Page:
So far, so good. In science we know that the electro-magnetic spectrum of “energies”out there in the world are processed and interpreted by our nervous system and sense receptors as light, sound, and sensation. And we know that different nervous-system structures in neurology, as the eyes of owls, the ears of dogs, etc., see and hear and interpret the “energy signals” out there in the world differently from ours. They may see the ultra-violet aspect of the spectrum where for us, we see nothing and sense nothing. Then there are all of the extra-neural devices that we have invented over the years— devices that allow us to register, detect, recognize, interpret, and understand what is “out there” that we cannot pick up naturally with our neurological sense receptors.
And yes, there is a world “out there” beyond our nervous system. There is a reality of objects that impact us independent of whether we know what they are or how they work. You don’t have to believe in cars or car accidents (or disbelieve in them) in order to experience an accident. Reality exists outside of you and your inner “reality” (subjective experience of reality) is co- created by the mixture of your thoughts and beliefs with the stuff outside. So reality is not pure or only subjectivity. We do not merely project the world. We project our models and theories onto the world, our assumptions and then see the world in terms of those assumptions.
So we know that there is more “out there” than we can detect without special help. And this is where our playful imaginations come in as we imagine the what ifs… and play around in our thinking about what other extra-neural devices we could invent and wonder if we could re-program our thinking and feeling in order to expand our capacities. And as long as that’s what we’re doing, I say, go for it.
But I also think we should be very, very, very careful about turning imaginative ideas into beliefs, and then into creeds. I would love to move things only with my mind. But until someone figures out how to do that, demonstrates it to non-believers, and can demonstrate it under laboratory conditions, tele-kinesis is just an imaginary desire and sci-fi plaything, and not reality.
But this is what begins to create the New Age Believer— that person has jumped over the evidence stage and has become a believer, and often times a fanatic, who is absolutely convinced and therefore no longer open-minded and no longer open to feedback that he or she could be wrong. And that, of course, is a big danger sign!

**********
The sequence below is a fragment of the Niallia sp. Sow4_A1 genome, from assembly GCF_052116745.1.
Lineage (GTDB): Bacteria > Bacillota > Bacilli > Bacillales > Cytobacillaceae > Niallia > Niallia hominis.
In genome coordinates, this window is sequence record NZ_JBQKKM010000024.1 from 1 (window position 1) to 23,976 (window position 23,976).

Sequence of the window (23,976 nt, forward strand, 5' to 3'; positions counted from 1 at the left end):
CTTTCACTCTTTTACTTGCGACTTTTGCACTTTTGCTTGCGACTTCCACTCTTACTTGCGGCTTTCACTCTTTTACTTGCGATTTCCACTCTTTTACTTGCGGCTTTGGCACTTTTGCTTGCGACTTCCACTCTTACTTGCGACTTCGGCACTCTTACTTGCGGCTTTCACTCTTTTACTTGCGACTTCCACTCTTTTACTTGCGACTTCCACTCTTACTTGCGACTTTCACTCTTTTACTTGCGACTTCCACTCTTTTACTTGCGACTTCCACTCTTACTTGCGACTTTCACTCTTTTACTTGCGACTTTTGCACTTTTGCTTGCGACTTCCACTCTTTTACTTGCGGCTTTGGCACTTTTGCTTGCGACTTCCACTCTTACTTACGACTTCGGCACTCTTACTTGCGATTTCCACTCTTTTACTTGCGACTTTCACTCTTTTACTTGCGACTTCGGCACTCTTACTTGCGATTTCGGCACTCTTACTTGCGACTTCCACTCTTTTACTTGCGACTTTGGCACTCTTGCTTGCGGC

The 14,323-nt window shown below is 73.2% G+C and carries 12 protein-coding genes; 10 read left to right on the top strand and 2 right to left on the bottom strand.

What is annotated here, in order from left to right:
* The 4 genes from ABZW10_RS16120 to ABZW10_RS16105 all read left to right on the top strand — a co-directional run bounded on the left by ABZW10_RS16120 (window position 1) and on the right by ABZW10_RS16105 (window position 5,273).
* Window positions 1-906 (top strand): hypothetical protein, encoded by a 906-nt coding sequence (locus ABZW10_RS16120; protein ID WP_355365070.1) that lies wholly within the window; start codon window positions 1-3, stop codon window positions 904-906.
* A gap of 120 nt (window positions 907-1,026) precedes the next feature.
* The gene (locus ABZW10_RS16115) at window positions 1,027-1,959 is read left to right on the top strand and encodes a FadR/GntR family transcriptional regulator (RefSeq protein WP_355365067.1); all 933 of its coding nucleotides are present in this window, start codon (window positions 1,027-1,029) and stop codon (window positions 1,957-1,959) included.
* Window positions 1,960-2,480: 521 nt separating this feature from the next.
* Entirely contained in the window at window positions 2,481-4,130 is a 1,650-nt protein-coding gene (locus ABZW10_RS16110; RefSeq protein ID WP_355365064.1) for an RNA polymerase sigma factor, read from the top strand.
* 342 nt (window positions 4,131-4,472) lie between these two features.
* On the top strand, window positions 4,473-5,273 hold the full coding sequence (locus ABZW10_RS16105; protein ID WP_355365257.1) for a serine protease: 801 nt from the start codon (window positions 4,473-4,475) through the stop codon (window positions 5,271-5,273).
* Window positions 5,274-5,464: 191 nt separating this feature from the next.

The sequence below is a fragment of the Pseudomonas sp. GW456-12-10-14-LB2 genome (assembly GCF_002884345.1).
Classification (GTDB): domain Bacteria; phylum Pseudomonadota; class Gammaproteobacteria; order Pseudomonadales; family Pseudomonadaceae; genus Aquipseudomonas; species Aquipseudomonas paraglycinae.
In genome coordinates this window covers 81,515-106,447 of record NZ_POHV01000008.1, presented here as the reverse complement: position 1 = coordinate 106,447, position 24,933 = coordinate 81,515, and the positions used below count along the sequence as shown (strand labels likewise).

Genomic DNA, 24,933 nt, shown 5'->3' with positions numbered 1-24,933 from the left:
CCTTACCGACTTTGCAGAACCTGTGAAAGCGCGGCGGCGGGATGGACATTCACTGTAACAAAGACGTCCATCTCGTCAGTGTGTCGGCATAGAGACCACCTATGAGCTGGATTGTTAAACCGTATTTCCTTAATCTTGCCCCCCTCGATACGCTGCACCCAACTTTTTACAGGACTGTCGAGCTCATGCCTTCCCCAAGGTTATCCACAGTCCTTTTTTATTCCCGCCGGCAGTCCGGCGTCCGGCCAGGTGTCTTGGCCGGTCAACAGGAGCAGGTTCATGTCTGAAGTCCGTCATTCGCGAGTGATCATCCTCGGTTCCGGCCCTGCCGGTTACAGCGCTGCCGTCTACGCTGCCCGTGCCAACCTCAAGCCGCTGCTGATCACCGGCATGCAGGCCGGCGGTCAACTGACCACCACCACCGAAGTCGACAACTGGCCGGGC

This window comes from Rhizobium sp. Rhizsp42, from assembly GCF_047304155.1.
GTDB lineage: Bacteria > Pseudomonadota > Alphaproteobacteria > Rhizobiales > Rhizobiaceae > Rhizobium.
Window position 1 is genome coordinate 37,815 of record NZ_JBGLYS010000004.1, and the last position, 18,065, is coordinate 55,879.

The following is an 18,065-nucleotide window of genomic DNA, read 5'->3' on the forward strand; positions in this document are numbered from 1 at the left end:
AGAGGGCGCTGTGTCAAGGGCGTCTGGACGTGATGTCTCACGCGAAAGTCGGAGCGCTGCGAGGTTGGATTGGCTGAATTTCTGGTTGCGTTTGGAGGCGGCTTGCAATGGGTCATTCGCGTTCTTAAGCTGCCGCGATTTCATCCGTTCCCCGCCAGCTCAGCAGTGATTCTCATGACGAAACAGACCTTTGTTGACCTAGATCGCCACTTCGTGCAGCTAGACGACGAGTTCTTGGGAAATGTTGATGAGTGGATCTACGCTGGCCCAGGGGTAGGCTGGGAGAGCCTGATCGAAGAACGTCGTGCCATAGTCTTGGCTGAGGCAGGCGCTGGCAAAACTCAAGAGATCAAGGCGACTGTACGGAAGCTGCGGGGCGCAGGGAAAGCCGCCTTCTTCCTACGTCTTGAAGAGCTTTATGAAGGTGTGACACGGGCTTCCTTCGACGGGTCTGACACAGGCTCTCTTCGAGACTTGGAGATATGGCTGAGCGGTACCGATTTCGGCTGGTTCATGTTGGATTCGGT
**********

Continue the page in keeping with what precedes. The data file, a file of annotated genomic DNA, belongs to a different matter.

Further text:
NLP was designed, as a child of the Human Potential Movement, to be creative, playful, imaginative and to stretch forward to play with the various possibilities for developing new human resources. So no wonder so many “New Agers” were (and are) attracted to NLP and many end up as Trainers. And with that another problem begins. They not only teach and train the Cognitive-Behavioral psychology of NLP (if they even know it), but they also mix it with their religious belief system, alias their “New Age Religion.”
And they have the right to whatever religion they want! I have no problem with that. But to confuse NLP and New Age Religion, well, with that I do have a problem. They are fusing together a model of human nature with a set of beliefs. And doing that confuses things. Nor should someone confuse NLP wth Christianity, or NLP and Buddhism, or NLP and Isalm, etc.
We have been very, very careful in Neuro-Semantics about keeping the model of Neuro- Semantic-NLP clean and clear from any and every religion. Within our ranks are people who are believers in these different spiritual disciplines who use the models that govern language, emotion, meaning, performance, mental filters, etc. in their religious expressions. So far, so good. And what we ask is that they keep them separate. One is the model itself, the other are the various applications.
So if you see or read about some NLP or Neuro-Semantic person into what I personally consider pure non-sense, like the stuff in “The Secret,” or other New Age Beliefs about tele-kinesis, channeling the dead, reincarnation, Huna (Tad James), “quantum” psychology or linguistics, “new humans” emerging with mutated DNA, etc., none of that has anything to do with NLP or Neuro- Semantics.
Now our official position in Neuro-Semantics is that all of this is pre-scientific and much of it is pseudo-scientific and is the idiosyncratic beliefs of certain people and have nothing to do with the models.